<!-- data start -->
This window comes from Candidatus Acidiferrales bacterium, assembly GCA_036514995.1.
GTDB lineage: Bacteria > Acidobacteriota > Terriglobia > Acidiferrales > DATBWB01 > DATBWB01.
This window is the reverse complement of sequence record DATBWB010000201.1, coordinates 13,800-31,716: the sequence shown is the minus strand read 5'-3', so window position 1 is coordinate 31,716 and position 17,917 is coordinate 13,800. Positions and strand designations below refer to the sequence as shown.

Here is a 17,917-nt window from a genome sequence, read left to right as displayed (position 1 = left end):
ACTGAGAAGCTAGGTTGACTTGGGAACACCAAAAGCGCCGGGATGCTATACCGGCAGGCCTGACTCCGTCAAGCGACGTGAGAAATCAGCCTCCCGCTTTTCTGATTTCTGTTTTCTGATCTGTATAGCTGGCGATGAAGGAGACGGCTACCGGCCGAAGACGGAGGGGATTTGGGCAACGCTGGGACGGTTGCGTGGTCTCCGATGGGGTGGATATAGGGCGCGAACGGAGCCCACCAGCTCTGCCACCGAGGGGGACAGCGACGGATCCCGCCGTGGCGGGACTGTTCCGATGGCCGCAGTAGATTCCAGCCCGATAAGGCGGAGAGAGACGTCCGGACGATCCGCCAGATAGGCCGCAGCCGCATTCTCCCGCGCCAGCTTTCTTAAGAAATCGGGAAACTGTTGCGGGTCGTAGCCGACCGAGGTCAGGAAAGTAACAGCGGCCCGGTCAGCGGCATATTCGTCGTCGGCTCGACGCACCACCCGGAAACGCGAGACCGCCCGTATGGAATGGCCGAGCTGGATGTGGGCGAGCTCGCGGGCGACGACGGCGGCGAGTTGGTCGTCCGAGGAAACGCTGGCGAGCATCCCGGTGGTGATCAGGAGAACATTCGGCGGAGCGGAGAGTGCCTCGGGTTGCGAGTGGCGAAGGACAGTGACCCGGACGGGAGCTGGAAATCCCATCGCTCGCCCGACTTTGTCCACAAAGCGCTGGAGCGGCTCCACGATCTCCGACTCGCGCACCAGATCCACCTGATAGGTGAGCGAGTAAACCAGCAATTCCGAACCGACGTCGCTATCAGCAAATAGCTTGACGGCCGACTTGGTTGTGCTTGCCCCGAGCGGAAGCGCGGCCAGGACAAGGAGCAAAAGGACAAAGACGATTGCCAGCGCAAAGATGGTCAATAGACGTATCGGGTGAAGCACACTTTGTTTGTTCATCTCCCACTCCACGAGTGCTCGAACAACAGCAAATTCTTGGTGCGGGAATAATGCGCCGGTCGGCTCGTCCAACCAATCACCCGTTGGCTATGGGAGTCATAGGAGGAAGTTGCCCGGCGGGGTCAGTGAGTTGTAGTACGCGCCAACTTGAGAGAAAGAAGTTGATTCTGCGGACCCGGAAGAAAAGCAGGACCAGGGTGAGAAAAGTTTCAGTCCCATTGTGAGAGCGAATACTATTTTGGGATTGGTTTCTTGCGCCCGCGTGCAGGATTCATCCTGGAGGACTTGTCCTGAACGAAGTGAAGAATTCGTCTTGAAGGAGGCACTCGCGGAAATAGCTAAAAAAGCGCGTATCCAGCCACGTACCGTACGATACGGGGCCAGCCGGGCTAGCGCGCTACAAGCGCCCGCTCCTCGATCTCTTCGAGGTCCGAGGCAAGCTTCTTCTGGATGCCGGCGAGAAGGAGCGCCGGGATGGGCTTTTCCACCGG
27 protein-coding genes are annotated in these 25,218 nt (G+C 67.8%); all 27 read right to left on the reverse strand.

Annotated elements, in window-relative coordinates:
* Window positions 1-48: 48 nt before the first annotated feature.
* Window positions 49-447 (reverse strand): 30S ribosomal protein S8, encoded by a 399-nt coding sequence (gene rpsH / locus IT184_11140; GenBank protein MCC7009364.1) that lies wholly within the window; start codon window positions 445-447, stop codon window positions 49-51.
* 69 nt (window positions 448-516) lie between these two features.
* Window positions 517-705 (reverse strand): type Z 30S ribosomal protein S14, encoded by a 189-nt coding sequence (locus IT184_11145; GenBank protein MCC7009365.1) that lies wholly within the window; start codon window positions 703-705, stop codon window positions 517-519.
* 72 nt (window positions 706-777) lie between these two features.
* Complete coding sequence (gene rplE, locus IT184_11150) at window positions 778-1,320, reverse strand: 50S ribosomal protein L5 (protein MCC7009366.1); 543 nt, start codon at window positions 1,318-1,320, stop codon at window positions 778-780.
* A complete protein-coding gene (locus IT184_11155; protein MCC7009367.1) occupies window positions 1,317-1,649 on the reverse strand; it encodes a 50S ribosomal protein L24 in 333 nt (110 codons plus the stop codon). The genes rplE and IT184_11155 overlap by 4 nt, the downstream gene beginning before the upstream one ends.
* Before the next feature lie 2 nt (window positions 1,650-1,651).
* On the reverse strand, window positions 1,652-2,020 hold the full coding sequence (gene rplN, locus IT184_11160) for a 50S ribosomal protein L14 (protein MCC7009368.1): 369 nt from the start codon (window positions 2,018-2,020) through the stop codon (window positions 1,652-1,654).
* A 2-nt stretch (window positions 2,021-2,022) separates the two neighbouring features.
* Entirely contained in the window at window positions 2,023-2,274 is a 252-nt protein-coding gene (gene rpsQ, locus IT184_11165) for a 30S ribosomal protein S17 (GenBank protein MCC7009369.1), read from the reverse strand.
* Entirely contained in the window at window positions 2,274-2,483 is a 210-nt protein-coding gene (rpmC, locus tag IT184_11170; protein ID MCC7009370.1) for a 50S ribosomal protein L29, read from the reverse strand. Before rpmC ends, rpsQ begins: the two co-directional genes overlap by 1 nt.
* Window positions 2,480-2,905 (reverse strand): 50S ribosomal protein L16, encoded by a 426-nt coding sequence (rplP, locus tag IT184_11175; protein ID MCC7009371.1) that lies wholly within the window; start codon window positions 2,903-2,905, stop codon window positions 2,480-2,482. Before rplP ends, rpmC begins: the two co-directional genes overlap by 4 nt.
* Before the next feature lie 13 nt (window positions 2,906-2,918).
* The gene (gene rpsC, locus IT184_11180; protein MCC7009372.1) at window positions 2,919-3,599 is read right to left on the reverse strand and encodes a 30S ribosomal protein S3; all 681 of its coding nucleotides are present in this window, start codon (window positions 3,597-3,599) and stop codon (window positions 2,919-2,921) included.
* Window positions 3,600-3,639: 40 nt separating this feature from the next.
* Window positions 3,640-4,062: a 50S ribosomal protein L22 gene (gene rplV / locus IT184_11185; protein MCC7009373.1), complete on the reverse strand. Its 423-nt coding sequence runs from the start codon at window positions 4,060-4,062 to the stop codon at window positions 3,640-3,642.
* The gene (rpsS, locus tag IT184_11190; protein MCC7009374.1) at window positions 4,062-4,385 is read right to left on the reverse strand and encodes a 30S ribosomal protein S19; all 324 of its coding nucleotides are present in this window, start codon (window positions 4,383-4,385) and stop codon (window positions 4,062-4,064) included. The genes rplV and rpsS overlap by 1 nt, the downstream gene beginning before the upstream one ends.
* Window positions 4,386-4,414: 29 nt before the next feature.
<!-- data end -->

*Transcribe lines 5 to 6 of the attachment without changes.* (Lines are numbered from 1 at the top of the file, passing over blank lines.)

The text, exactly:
ACTGAGAAGCTAGGTTGACTTGGGAACACCAAAAGCGCCGGGATGCTATACCGGCAGGCCTGACTCCGTCAAGCGACGTGAGAAATCAGCCTCCCGCTTTTCTGATTTCTGTTTTCTGATCTGTATAGCTGGCGATGAAGGAGACGGCTACCGGCCGAAGACGGAGGGGATTTGGGCAACGCTGGGACGGTTGCGTGGTCTCCGATGGGGTGGATATAGGGCGCGAACGGAGCCCACCAGCTCTGCCACCGAGGGGGACAGCGACGGATCCCGCCGTGGCGGGACTGTTCCGATGGCCGCAGTAGATTCCAGCCCGATAAGGCGGAGAGAGACGTCCGGACGATCCGCCAGATAGGCCGCAGCCGCATTCTCCCGCGCCAGCTTTCTTAAGAAATCGGGAAACTGTTGCGGGTCGTAGCCGACCGAGGTCAGGAAAGTAACAGCGGCCCGGTCAGCGGCATATTCGTCGTCGGCTCGACGCACCACCCGGAAACGCGAGACCGCCCGTATGGAATGGCCGAGCTGGATGTGGGCGAGCTCGCGGGCGACGACGGCGGCGAGTTGGTCGTCCGAGGAAACGCTGGCGAGCATCCCGGTGGTGATCAGGAGAACATTCGGCGGAGCGGAGAGTGCCTCGGGTTGCGAGTGGCGAAGGACAGTGACCCGGACGGGAGCTGGAAATCCCATCGCTCGCCCGACTTTGTCCACAAAGCGCTGGAGCGGCTCCACGATCTCCGACTCGCGCACCAGATCCACCTGATAGGTGAGCGAGTAAACCAGCAATTCCGAACCGACGTCGCTATCAGCAAATAGCTTGACGGCCGACTTGGTTGTGCTTGCCCCGAGCGGAAGCGCGGCCAGGACAAGGAGCAAAAGGACAAAGACGATTGCCAGCGCAAAGATGGTCAATAGACGTATCGGGTGAAGCACACTTTGTTTGTTCATCTCCCACTCCACGAGTGCTCGAACAACAGCAAATTCTTGGTGCGGGAATAATGCGCCGGTCGGCTCGTCCAACCAATCACCCGTTGGCTATGGGAGTCATAGGAGGAAGTTGCCCGGCGGGGTCAGTGAGTTGTAGTACGCGCCAACTTGAGAGAAAGAAGTTGATTCTGCGGACCCGGAAGAAAAGCAGGACCAGGGTGAGAAAAGTTTCAGTCCCATTGTGAGAGCGAATACTATTTTGGGATTGGTTTCTTGCGCCCGCGTGCAGGATTCATCCTGGAGGACTTGTCCTGAACGAAGTGAAGAATTCGTCTTGAAGGAGGCACTCGCGGAAATAGCTAAAAAAGCGCGTATCCAGCCACGTACCGTACGATACGGGGCCAGCCGGGCTAGCGCGCTACAAGCGCCCGCTCCTCGATCTCTTCGAGGTCCGAGGCAAGCTTCTTCTGGATGCCGGCGAGAAGGAGCGCCGGGATGGGCTTTTCCACCGG
27 protein-coding genes are annotated in these 25,218 nt (G+C 67.8%); all 27 read right to left on the reverse strand.